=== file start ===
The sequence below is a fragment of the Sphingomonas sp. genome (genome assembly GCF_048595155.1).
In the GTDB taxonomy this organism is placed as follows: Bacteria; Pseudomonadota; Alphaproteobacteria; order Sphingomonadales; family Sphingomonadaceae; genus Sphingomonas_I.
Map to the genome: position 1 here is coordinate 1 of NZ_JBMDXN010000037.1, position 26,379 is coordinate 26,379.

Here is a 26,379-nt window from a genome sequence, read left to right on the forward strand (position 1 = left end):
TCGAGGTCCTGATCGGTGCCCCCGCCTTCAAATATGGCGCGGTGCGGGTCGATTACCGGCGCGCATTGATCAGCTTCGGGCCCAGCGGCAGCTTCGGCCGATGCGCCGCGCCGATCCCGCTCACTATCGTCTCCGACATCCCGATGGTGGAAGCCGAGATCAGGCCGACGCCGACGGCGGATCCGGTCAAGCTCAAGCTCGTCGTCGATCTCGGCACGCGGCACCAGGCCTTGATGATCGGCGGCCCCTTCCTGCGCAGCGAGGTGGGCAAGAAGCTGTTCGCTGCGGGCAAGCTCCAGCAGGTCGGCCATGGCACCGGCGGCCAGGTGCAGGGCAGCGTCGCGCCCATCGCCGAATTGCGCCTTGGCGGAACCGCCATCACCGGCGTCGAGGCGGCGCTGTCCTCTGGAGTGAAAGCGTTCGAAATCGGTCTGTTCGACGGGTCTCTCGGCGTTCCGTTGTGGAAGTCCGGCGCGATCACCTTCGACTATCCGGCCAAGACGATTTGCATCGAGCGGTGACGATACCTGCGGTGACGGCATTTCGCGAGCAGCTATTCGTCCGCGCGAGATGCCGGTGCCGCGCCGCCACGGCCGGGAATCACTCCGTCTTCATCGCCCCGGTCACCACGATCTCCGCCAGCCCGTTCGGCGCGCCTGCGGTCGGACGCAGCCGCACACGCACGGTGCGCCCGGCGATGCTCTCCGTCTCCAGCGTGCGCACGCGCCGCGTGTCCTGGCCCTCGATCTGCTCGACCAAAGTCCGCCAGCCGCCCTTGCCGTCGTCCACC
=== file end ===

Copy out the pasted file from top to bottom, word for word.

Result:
The sequence below is a fragment of the Sphingomonas sp. genome (genome assembly GCF_048595155.1).
In the GTDB taxonomy this organism is placed as follows: Bacteria; Pseudomonadota; Alphaproteobacteria; order Sphingomonadales; family Sphingomonadaceae; genus Sphingomonas_I.
Map to the genome: position 1 here is coordinate 1 of NZ_JBMDXN010000037.1, position 26,379 is coordinate 26,379.

Here is a 26,379-nt window from a genome sequence, read left to right on the forward strand (position 1 = left end):
TCGAGGTCCTGATCGGTGCCCCCGCCTTCAAATATGGCGCGGTGCGGGTCGATTACCGGCGCGCATTGATCAGCTTCGGGCCCAGCGGCAGCTTCGGCCGATGCGCCGCGCCGATCCCGCTCACTATCGTCTCCGACATCCCGATGGTGGAAGCCGAGATCAGGCCGACGCCGACGGCGGATCCGGTCAAGCTCAAGCTCGTCGTCGATCTCGGCACGCGGCACCAGGCCTTGATGATCGGCGGCCCCTTCCTGCGCAGCGAGGTGGGCAAGAAGCTGTTCGCTGCGGGCAAGCTCCAGCAGGTCGGCCATGGCACCGGCGGCCAGGTGCAGGGCAGCGTCGCGCCCATCGCCGAATTGCGCCTTGGCGGAACCGCCATCACCGGCGTCGAGGCGGCGCTGTCCTCTGGAGTGAAAGCGTTCGAAATCGGTCTGTTCGACGGGTCTCTCGGCGTTCCGTTGTGGAAGTCCGGCGCGATCACCTTCGACTATCCGGCCAAGACGATTTGCATCGAGCGGTGACGATACCTGCGGTGACGGCATTTCGCGAGCAGCTATTCGTCCGCGCGAGATGCCGGTGCCGCGCCGCCACGGCCGGGAATCACTCCGTCTTCATCGCCCCGGTCACCACGATCTCCGCCAGCCCGTTCGGCGCGCCTGCGGTCGGACGCAGCCGCACACGCACGGTGCGCCCGGCGATGCTCTCCGTCTCCAGCGTGCGCACGCGCCGCGTGTCCTGGCCCTCGATCTGCTCGACCAAAGTCCGCCAGCCGCCCTTGCCGTCGTCCACC